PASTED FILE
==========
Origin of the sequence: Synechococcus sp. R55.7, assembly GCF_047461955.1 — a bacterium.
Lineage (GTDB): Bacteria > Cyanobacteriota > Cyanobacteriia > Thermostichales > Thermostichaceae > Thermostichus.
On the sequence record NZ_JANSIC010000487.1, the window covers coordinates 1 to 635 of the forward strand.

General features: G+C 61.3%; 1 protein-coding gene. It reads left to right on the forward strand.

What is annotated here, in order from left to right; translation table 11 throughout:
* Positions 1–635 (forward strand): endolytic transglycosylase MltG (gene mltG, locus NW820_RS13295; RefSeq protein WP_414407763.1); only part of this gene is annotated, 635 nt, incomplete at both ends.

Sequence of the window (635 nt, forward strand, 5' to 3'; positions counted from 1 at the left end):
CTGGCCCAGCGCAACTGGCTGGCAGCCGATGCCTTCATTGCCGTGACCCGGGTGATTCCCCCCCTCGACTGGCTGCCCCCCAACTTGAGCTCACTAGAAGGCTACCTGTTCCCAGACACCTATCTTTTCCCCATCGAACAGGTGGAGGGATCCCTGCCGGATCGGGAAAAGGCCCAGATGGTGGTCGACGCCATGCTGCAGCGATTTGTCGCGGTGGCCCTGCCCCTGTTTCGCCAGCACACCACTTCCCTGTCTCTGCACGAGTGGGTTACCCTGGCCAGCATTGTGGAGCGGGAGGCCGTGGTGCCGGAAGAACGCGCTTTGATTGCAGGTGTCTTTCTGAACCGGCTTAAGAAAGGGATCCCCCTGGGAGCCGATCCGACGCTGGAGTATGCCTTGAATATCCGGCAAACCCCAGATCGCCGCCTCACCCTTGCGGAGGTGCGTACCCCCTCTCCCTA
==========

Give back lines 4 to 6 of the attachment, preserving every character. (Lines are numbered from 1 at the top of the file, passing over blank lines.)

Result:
General features: G+C 61.3%; 1 protein-coding gene. It reads left to right on the forward strand.

What is annotated here, in order from left to right; translation table 11 throughout:
* Positions 1–635 (forward strand): endolytic transglycosylase MltG (gene mltG, locus NW820_RS13295; RefSeq protein WP_414407763.1); only part of this gene is annotated, 635 nt, incomplete at both ends.